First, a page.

Rush Street Interactive hails Ontario awareness amid “gradual” customer build
Richard Schwartz highlights year-long strategic focus on Canadian province and promotional restrictions aiding product-related push
Rush Street Interactive (RSI) CEO Richard Schwartz has suggested advertising restrictions in the Ontario market have necessitated a more “gradual” player acquisition strategy over the traditional new market promotional blitz.
Speaking as part RSI’s Q2 2022 earnings call, Schwartz referenced the importance of investing in brand awareness early, beginning with RSI’s broadbase TV campaign airing during the Winter Olympics in Beijing earlier this year.
“The awareness began to pay off when the market opened in April. The fact that Ontario is also an online casino market also plays to our strengths, as we really shine in casino markets, given the innovation built into our product and user experience,” Schwartz told investors.
“In fact, since operators cannot promote inducements to players to register with our sites in Ontario, an operator like us that has a wide range of unique selling points has an advantage because we can promote our differentiated experiences as an effective way to attract new customers.
“In the near term, this is an approach that will result in a more gradual build to get players in the door but ultimately, it will lead to consistent growth over the next number of years,” he added.
In its Q2 results, RSI reported revenue growth of 17% year on year (YoY) to $143.7m, punctuated by increases in its customer base over the period.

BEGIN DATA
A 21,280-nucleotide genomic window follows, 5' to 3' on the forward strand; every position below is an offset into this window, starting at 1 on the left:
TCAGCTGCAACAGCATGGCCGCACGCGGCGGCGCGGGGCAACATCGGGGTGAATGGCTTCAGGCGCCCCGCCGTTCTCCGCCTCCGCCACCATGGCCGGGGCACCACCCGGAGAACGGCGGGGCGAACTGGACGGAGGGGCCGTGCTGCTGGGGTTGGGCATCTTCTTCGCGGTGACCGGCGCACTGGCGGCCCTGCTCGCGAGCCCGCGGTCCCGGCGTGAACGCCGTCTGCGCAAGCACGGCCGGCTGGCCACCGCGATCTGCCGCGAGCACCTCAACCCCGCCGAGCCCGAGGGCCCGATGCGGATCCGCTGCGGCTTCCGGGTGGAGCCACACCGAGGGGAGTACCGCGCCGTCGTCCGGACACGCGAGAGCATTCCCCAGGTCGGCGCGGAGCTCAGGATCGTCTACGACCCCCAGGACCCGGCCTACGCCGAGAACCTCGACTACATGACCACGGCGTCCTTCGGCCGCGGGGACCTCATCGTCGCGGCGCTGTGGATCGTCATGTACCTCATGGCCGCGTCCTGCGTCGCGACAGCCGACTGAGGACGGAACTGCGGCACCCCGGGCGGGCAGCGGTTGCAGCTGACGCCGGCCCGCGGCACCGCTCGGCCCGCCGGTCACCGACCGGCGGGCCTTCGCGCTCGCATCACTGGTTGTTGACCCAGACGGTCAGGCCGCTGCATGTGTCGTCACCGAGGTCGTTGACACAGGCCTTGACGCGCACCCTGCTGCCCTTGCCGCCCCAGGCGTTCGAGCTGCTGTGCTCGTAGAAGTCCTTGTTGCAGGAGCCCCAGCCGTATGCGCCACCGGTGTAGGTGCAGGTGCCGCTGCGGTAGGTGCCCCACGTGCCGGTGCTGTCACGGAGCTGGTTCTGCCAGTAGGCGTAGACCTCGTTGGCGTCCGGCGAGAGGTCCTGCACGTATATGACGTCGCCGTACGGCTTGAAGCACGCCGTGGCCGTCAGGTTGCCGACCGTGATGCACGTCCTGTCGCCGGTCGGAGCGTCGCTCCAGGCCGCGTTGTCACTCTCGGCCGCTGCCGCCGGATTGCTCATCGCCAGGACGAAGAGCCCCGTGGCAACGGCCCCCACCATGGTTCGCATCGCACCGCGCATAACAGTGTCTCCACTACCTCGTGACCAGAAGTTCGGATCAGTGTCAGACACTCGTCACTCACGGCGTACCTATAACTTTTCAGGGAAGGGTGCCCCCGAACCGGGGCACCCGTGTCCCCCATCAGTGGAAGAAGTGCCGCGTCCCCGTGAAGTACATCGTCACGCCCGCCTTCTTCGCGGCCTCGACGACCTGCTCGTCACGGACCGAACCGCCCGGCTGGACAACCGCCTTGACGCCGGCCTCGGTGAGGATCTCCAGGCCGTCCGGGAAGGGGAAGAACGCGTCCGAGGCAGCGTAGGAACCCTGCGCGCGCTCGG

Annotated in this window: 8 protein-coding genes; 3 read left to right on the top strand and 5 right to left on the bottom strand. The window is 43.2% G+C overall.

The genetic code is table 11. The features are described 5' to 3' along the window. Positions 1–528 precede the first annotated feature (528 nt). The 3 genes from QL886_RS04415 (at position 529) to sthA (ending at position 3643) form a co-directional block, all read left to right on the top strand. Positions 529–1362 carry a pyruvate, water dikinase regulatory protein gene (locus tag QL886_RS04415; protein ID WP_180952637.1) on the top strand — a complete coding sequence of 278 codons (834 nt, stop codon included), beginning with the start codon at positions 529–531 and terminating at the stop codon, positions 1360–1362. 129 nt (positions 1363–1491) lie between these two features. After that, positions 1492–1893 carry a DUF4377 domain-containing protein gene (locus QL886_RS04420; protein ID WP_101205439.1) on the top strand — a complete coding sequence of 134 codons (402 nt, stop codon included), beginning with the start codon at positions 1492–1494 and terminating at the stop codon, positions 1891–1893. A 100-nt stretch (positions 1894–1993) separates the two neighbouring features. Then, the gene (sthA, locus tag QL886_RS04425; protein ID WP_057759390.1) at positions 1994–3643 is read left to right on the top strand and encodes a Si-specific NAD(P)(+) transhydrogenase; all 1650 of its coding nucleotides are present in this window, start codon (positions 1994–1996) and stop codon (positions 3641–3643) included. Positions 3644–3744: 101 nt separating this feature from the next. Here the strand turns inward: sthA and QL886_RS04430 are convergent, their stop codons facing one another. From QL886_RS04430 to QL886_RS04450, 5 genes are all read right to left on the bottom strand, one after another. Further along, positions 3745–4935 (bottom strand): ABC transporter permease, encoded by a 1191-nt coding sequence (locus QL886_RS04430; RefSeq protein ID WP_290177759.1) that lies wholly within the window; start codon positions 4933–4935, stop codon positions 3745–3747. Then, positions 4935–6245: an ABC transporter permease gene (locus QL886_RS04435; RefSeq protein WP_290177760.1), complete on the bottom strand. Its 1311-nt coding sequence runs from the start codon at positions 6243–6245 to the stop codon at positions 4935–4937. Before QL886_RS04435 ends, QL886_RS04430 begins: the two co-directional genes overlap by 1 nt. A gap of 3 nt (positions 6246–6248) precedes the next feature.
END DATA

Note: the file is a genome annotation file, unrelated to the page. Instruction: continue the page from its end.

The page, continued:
During Q2, RSI’s real money monthly active user (MAU) numbers in the US and Canada rose 35% YoY to 133,000 with average revenue per MAU rising 23% during Q2 to $325.
Addressing Ontario specifically, RSI revealed month over month revenue growth of 30% between June and July, despite sports like the NFL not coming into play.
“We have got all these markets, many of which haven’t seen a football season at all and a couple that haven’t seen a full football season. That’s exciting for us as well and there’s all these markets that we’re in are still growing, so we feel good about that,” Schwartz explained.
Schwartz pointed to a number of investments coming over the next two quarters in Ontario as generating a lot of “excitement” about RSI’s long-term prospects in the market.
The presence of Ontario’s pre-existing gray market operators had been suggested by many as a factor which could inhibit the growth of new regulated licensed offerings due to their ability to recruit customers outside of regulation and to offer promotional incentives.
However, Schwartz cited regulation as a customer recruitment benefit rather than a hinderance following market launch.
“It tends to be pretty invested customers that want to be playing with the regulated sites, so we wanted to be there for day one to capture those players, and I think we did a nice job of getting some high-quality customers very early on,” he explained.
“At the same time the key for that market wasn’t just showing up on day one of market opening but really spending the year before trying to secure the right mainstream marketing assets in a limited market to reach those consumers in a meaningful way.
“We spent a lot of time preparing in that market, when the market opened, during the last quarter and as we move forward, we hope we can continue to grow there by adding some great assets, many of which are not live yet and integrations that we are still working on,” Schwartz added.